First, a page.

Most car enthusiasts know that by the 1970’s all cars even ‘former’ muscle cars, were strangled in terms of power by a host of tubes, solenoids and funny looking flat or funnel like space age devices that were responsible for eliminating harmful emissions. In some cases they funneled fumes back in to the engine to be burned and supposedly rendering them less harmful.
When you are restoring a car of this vintage – especially one like my 1973 Mustang that has been sitting around a while, those tubes/hoses are often cracked, dried, split or ends stretched at the least for missing all together.
You have the option to remove all the space ag hardware (depending on the emissions regulations in your area) or replacing it all to restore to factory specifications. For the purpose of these series of posts let’s assume that I want to seriously limit the performance and power of #ProjectSportsRoof’s beautiful 351C and restore it back to factory configuration.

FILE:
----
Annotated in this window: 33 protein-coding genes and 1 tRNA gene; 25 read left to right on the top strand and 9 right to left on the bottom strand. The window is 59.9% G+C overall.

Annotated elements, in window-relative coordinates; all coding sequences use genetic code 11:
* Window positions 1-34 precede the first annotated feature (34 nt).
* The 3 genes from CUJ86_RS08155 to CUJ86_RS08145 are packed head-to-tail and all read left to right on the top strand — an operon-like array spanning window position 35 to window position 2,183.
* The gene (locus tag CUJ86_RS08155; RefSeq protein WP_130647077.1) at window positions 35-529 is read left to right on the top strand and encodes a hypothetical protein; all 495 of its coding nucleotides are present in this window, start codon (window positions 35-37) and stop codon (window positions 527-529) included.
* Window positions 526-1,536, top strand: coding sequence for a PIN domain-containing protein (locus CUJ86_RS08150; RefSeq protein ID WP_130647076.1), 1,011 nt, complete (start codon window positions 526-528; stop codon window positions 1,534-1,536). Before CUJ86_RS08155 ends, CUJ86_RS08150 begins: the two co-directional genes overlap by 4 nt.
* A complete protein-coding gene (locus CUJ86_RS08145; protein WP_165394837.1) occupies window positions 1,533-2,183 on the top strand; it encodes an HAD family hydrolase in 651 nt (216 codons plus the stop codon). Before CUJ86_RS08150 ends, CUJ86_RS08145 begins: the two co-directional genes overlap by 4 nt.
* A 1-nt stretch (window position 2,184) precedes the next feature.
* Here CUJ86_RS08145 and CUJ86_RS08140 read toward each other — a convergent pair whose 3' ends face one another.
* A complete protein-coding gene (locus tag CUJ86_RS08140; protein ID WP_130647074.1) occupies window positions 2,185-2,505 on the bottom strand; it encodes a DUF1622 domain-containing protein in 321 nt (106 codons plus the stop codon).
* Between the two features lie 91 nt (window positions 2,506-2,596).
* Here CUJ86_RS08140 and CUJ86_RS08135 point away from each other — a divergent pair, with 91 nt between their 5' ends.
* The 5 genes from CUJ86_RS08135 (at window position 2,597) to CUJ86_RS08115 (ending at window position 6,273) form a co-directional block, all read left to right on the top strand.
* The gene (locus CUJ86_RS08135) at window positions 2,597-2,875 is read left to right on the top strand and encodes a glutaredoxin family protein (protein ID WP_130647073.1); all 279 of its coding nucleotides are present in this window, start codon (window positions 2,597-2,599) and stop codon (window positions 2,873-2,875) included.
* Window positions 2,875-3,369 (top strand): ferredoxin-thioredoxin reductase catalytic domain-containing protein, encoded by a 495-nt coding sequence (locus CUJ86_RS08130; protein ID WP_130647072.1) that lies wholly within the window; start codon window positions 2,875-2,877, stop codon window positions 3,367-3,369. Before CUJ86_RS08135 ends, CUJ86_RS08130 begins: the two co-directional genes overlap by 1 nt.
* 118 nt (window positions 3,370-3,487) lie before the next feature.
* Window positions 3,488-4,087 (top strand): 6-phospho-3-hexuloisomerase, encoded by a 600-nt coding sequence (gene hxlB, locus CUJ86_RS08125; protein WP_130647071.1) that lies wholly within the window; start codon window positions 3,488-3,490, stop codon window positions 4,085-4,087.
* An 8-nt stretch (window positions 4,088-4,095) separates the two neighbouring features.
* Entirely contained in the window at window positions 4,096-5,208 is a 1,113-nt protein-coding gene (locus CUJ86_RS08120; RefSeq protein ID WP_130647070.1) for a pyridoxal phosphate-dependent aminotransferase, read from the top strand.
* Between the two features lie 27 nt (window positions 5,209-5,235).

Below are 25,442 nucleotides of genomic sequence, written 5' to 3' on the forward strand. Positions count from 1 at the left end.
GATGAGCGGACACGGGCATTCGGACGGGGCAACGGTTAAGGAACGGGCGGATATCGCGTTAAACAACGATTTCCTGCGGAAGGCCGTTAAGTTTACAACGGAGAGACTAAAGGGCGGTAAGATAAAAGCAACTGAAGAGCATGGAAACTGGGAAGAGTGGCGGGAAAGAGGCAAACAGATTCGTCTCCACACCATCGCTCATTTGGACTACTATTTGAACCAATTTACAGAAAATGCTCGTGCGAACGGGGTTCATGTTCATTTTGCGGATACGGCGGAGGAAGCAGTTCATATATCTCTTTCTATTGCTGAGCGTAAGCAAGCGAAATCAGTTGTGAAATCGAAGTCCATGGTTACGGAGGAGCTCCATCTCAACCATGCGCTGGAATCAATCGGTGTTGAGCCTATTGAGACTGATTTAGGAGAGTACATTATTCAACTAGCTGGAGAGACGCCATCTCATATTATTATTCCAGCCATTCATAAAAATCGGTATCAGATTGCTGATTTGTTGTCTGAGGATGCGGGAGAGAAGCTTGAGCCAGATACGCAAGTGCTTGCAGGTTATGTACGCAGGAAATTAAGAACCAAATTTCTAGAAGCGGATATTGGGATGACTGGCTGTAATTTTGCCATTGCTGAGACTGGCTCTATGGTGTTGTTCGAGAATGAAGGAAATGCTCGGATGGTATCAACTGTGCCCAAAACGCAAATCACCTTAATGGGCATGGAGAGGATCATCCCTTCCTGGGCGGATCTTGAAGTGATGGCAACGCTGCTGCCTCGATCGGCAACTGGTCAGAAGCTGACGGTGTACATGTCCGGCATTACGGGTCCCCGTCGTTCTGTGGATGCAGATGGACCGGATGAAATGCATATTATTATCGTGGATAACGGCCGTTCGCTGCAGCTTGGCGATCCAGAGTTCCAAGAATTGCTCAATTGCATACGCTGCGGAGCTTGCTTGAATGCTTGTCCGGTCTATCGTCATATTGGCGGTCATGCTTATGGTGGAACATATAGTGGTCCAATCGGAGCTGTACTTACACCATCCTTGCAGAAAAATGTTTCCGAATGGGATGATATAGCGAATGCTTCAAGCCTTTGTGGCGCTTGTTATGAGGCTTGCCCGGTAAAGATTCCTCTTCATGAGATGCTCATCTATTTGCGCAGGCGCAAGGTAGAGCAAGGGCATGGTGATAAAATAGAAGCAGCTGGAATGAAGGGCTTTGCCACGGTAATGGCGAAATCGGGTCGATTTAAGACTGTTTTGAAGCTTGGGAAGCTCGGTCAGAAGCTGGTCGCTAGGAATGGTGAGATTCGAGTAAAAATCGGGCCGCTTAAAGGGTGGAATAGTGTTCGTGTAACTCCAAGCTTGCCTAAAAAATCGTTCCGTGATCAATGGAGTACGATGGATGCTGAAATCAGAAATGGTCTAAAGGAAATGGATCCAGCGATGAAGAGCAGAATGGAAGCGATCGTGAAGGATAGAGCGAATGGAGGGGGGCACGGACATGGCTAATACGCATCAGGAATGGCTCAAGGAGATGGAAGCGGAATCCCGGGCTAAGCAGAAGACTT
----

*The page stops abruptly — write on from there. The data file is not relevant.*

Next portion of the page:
Now if you are expecting an expert run down on the care and feeding of the vacuum system for this project – you aren’t going to get that right up front. Why? Because it’s really not that straight forward at first and I have a few questions.
As I look at the diagrams for the vacuum system on a 1972 351C, I am not seeing anything that matches my set up.
Let me start back of the engine.
There is a solenoid on the back of the manifold (only bolted there) that I think is some diagrams is shown on the opposite side and in the front.
Here’s a better shot.
As you can see it has no power connected nor hoses. Is that the Solenoid Dist vacuum? I think so.
As you can see it’s in the front.
So the vacuum hose travels back up front to the Valve Ass. Distributor vacuum control?
Maybe because this is a A/C car the Solenoid Dist vacuum was relocated to the back, that is a lot of tubing!!
That’s the first set of questions, the front of engine is coming up next.